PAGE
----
Objective Social determinants of health (SDH) have previously demonstrated to be important risk factors in determining health outcomes. To document whether the SDH are associated with hospitalisations for ischaemic stroke.
Methods This cross-sectional study examines data from fiscal year 2015. Patients from the national Medicare 100% Inpatient Limited Dataset were linked with SDH measures from the Robert Wood Johnson Foundation (RWJF) County Health Rankings. Medicare patients were included in the study group if they had either an admitting or primary diagnosis of ischaemic stroke. Counties without RWJF data were excluded from the study. Ischaemic strokes were compared with all other hospitalisations associated with characteristics of the SDH measures and benchmarked to above or below their respective national median. Estimates were performed with nested logistic regression.
Results Approximately 256 766 Medicare patients had ischaemic stroke hospitalisations compared with all other Medicare patients (n=6 386 180) without ischaemic stroke hospitalisations while 30 853 patients were excluded due to residence in US territories. Significant factors included air pollution exceeding the national median (OR 1.06; 95% CI 1.05 to 1.07), per cent of children in single parent households exceeding the national median, (OR 1.02; 95% CI 1.01 to 1.03), violent crime rates exceeding the national median, (OR 1.02; 95% CI 1.01 to 1.03) and per cent smoking exceeding the national median, (OR 1.02; 95% CI 1.01 to 1.03).
Conclusions When cross-sectional SDH are benchmarked to national median for ischaemic stroke hospitalisations and compared with all-cause hospitalisations, the effects remain significant. Further research on the longitudinal effects of the SDH and cardiovascular health, particularly disease-specific outcomes, is needed.
- public health
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What is already known about this subject?
Various factors of the social determinants of health influence ischaemic stroke outcomes.
What does this study add?
This study fulfils a gap in knowledge of the effects of a group of measures representative of the social determinants on ischaemic stroke hospitalisations.
How might this impact on clinical practice?
Clinical practice will consider incorporating the social determinants in the prevention, screening, diagnosis and treatment of ischaemic strokes.
Many biological and sociological factors have been attributed to cardiovascular health.1 A large number of these factors are considered the social determinants of health (SDH) and have been shown to predict health outcomes.2 According to the American College of Physicians, the SDH encompass six key domains: economic stability, neighbourhood and physical environment, education, community and social context, food and health.3 Subsequently, these factors have also been associated with care utilisation such as increased odds of hospitalisations, readmissions and utilisation of emergency department services.4 5
The effect of the SDH on individual health is framed in a conceptual logic that the longitudinal influence of community-level factors is highly likely to impact an individual’s health through environmental, mental conditional, nutrition, and other indirect and direct mechanisms, occurring over time—a longitudinal impact. Since the majority of available individual data (linked to outcomes) are cross-sectional, the SDH contextual data associated with these individual-specific data are most likely to be community-level aggregate characteristics and cross-sectional. Documenting the relationships of these community-based descriptors with cross-sectional outcomes of large populations will develop a body of important related evidence that can be useful for intervention design, planning and implementation. Since true longitudinal data of exposures to the SDH are beyond the realm of reasonable data collection in the USA, such cross-sectional associations are a reasonable substitute. A growing body of literature is incrementally clarifying the influence of the SDH in specific clinical and disease conditions.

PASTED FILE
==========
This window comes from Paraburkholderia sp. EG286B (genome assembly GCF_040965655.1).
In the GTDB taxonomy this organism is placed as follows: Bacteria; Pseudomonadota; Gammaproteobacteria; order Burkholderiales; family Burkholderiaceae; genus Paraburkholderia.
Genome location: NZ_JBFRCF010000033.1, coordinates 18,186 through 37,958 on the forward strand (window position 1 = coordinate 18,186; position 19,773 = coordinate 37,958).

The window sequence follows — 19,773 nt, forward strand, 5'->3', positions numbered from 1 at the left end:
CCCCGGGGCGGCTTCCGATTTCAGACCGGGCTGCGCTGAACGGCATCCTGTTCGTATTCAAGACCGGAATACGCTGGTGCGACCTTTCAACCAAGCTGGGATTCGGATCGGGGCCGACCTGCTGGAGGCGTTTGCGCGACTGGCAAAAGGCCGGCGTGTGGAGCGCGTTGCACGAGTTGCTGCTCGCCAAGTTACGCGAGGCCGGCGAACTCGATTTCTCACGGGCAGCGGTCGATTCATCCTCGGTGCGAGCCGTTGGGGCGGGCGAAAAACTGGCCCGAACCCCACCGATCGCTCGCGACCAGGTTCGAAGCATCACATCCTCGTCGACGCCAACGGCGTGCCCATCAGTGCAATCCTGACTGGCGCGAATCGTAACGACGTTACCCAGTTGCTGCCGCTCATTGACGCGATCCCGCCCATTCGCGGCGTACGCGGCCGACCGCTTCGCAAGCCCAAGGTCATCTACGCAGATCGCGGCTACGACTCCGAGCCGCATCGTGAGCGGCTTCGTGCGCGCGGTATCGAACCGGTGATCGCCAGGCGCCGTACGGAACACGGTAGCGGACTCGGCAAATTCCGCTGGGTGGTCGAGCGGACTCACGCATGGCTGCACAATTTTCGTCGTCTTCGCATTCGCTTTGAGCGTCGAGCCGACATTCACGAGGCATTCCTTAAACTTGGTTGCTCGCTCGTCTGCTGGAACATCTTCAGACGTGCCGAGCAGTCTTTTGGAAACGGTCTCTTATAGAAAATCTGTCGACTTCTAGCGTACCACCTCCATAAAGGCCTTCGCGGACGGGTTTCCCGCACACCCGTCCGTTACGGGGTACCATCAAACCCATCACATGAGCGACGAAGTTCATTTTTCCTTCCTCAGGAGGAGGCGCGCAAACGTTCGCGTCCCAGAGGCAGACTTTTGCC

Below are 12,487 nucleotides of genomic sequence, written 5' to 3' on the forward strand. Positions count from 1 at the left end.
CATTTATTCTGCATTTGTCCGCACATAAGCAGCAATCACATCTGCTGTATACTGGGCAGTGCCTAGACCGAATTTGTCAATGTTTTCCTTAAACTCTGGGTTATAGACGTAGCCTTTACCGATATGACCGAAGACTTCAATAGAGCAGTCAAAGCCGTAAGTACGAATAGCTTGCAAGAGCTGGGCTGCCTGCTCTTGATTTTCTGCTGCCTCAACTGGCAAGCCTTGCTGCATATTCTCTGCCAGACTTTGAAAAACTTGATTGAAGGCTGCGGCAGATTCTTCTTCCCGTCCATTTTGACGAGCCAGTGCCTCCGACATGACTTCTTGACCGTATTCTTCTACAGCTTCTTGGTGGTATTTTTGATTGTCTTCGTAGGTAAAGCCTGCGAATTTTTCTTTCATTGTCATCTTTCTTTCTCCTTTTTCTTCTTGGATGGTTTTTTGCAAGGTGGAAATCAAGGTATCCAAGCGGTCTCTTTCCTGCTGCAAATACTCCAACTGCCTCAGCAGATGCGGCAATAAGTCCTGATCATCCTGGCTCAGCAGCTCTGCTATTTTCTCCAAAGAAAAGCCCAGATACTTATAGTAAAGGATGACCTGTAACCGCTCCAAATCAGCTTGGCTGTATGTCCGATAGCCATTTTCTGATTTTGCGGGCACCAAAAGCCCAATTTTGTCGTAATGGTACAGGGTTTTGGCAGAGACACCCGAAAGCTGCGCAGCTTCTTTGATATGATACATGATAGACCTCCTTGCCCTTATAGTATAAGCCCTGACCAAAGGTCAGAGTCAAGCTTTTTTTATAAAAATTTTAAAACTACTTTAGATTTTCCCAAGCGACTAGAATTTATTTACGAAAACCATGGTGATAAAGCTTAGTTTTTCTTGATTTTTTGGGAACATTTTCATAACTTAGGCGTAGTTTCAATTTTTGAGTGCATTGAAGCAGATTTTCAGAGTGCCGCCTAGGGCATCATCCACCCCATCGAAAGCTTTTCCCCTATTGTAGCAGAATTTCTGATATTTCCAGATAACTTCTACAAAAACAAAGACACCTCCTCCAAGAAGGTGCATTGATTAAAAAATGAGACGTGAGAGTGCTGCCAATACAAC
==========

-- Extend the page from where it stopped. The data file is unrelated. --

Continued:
Within the field of cardiovascular health, the American Heart Association (AHA) has highlighted the SDH as a major risk factor of cardiovascular disease. Studies have showed that socioeconomic status (SES), an element of the SDH, has been shown to be associated with cardiovascular disease presented by a review.6 More specifically, social factors, such as education, employment and income, have a significant relationship with cardiovascular disease outcomes.7 In addition, environmental factors, such as air pollution, have been considered risk factors of cardiovascular disease and stroke admissions.8 Food insecurity also has had a negative impact on cardiovascular health.9 However, currently, there has been an absence of studies exploring the association of all aspects of the SDH and cardiovascular health, with recent work solely focused on psychological factors as the SDH.10
In this study, we explored the relationship between the SDH and ischaemic strokes, using data previously used in examining ocular hospitalisations among Medicare beneficiaries in a national Medicare inpatient file linked with community health measures from the Robert Wood Johnson Foundation.11–15 The primary aim of this study was to illustrate the geographical variability of Medicare ischaemic stroke hospitalisations rates and subsequently to examine the association of select SDH on these hospitalisations. In this study, we considered the importance of the SDH in ischaemic stroke hospitalisations compared with all-cause hospitalisations.
We conducted a cross-sectional study using fiscal year 2015 data from the national Medicare 100% Inpatient Limited Dataset (LDS), merged with the 2015 Robert Wood Johnson Foundation (RWJF) County Health Rankings.16 17 This study abides by the Dataset Use Agreement (DUA) with a study exemption from Northwestern University Institutional Review Board. With the national Medicare Inpatient LDS, we identified patients who had either an admitting diagnosis or a principal diagnosis of an ischaemic stroke using ICD-9 codes 434.